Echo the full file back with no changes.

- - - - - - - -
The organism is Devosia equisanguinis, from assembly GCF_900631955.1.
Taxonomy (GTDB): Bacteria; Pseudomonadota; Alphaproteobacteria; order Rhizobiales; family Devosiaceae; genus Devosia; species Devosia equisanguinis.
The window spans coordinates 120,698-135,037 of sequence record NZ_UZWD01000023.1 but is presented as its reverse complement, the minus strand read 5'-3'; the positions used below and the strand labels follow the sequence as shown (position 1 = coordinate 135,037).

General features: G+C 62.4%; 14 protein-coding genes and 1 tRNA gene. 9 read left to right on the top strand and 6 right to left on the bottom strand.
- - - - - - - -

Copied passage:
The organism is Devosia equisanguinis, from assembly GCF_900631955.1.
Taxonomy (GTDB): Bacteria; Pseudomonadota; Alphaproteobacteria; order Rhizobiales; family Devosiaceae; genus Devosia; species Devosia equisanguinis.
The window spans coordinates 120,698-135,037 of sequence record NZ_UZWD01000023.1 but is presented as its reverse complement, the minus strand read 5'-3'; the positions used below and the strand labels follow the sequence as shown (position 1 = coordinate 135,037).

General features: G+C 62.4%; 14 protein-coding genes and 1 tRNA gene. 9 read left to right on the top strand and 6 right to left on the bottom strand.